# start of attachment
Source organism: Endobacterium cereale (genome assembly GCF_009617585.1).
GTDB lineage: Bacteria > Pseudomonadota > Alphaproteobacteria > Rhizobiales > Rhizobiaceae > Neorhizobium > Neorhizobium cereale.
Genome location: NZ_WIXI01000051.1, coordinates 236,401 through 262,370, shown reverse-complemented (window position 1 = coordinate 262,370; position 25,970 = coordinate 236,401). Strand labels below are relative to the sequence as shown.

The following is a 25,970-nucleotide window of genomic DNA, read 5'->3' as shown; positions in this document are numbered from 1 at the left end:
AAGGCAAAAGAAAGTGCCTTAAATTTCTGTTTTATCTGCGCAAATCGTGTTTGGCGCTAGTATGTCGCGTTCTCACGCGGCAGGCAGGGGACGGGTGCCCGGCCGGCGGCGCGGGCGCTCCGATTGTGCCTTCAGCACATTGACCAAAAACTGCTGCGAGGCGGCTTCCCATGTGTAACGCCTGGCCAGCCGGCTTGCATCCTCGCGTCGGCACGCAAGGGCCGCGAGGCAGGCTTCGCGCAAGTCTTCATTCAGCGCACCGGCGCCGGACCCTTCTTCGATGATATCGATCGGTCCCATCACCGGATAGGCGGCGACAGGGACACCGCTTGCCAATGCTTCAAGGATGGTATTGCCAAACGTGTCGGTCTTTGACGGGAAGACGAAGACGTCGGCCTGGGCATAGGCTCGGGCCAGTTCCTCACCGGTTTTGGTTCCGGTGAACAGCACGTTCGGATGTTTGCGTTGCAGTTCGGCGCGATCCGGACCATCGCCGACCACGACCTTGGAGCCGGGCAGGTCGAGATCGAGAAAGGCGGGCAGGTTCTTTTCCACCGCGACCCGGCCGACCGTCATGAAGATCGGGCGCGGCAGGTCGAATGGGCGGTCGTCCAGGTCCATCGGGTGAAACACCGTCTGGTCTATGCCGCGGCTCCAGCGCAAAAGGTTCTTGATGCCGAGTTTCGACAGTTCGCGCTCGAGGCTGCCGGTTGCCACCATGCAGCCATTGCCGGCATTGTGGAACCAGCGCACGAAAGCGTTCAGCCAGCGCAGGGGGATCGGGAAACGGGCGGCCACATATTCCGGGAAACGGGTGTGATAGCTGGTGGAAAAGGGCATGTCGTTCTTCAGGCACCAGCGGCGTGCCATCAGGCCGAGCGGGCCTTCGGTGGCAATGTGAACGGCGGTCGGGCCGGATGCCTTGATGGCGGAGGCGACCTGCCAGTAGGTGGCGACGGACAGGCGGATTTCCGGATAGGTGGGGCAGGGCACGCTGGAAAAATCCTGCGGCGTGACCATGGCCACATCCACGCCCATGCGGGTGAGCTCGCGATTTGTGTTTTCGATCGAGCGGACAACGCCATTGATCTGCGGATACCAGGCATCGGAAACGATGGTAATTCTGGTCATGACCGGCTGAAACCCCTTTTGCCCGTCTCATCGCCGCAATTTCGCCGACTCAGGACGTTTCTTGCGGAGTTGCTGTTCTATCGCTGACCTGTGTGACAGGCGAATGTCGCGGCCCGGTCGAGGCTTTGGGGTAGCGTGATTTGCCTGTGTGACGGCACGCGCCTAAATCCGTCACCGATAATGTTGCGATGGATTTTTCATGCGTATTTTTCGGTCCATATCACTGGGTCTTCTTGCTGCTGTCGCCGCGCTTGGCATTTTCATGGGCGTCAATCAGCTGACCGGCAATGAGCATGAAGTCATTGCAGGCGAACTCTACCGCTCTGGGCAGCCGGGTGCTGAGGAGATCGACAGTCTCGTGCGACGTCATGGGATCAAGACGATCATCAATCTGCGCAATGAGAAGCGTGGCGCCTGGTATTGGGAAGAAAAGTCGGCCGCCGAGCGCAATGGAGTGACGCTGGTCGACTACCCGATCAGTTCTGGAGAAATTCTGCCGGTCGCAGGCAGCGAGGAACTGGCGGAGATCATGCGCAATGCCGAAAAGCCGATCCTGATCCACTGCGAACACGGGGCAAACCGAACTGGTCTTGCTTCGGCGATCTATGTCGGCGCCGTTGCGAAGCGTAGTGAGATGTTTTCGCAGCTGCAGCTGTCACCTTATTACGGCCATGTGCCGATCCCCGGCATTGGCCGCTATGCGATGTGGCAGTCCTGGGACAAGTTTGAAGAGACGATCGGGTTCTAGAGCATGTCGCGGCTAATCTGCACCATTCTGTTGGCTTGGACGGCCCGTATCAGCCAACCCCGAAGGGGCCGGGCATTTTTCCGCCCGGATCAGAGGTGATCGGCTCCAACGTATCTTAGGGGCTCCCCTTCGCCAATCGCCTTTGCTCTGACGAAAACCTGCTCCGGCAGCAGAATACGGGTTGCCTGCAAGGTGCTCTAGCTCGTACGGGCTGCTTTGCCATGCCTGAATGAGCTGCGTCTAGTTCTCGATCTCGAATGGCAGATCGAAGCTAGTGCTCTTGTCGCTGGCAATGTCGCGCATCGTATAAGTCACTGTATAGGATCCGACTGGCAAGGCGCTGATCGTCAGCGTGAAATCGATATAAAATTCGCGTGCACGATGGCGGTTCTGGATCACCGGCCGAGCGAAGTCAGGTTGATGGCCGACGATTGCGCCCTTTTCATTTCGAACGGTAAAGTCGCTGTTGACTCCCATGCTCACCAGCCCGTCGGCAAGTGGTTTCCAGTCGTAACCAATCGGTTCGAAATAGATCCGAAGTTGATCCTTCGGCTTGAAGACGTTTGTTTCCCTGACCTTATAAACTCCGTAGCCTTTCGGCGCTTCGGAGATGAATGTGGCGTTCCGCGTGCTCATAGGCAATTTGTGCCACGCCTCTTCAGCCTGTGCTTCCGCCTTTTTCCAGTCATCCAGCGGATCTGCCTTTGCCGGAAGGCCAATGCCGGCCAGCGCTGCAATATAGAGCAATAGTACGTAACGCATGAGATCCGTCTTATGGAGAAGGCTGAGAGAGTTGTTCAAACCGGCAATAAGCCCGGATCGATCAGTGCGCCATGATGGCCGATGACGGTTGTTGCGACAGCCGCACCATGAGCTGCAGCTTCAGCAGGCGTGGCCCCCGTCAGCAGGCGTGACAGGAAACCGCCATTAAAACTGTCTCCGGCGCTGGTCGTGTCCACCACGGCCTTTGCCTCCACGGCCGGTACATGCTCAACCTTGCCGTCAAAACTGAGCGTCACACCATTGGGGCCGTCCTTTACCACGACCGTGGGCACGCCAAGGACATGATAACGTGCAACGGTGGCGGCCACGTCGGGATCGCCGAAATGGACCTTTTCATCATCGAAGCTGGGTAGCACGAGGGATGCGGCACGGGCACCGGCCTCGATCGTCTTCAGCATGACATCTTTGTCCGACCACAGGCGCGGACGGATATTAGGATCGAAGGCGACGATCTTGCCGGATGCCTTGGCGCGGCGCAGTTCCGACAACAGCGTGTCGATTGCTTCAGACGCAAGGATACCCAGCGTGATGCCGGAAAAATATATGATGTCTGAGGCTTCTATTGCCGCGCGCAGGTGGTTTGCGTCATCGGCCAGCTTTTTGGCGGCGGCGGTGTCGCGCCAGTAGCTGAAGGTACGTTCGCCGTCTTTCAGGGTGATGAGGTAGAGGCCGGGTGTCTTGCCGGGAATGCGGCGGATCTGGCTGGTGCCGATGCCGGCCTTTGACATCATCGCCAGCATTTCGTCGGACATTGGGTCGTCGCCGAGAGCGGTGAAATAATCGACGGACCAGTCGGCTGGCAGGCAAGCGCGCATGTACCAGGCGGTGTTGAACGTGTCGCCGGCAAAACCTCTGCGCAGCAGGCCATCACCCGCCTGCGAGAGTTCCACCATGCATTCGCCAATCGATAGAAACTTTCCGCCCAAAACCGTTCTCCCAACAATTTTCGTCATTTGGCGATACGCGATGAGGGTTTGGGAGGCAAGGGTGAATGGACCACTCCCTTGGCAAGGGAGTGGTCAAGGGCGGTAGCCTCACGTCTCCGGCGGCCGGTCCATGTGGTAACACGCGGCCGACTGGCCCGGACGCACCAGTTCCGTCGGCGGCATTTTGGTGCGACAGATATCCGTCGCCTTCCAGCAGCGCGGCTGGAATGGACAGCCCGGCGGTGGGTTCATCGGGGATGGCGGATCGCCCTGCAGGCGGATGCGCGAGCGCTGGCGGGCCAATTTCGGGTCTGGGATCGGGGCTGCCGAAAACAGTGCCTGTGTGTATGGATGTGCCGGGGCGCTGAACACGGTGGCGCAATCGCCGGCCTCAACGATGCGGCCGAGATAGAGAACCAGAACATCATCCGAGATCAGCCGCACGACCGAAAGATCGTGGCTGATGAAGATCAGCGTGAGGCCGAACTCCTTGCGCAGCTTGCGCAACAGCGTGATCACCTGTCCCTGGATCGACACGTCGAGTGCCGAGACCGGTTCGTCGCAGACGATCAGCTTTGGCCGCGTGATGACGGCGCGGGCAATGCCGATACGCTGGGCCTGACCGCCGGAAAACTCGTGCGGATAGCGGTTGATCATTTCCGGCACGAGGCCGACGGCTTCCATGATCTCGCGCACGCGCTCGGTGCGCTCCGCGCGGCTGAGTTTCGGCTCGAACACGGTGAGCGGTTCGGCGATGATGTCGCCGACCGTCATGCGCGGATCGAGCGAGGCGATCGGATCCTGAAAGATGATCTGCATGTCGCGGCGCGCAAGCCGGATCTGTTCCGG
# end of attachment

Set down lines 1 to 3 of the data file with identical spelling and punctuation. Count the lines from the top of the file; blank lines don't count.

Source organism: Endobacterium cereale (genome assembly GCF_009617585.1).
GTDB lineage: Bacteria > Pseudomonadota > Alphaproteobacteria > Rhizobiales > Rhizobiaceae > Neorhizobium > Neorhizobium cereale.
Genome location: NZ_WIXI01000051.1, coordinates 236,401 through 262,370, shown reverse-complemented (window position 1 = coordinate 262,370; position 25,970 = coordinate 236,401). Strand labels below are relative to the sequence as shown.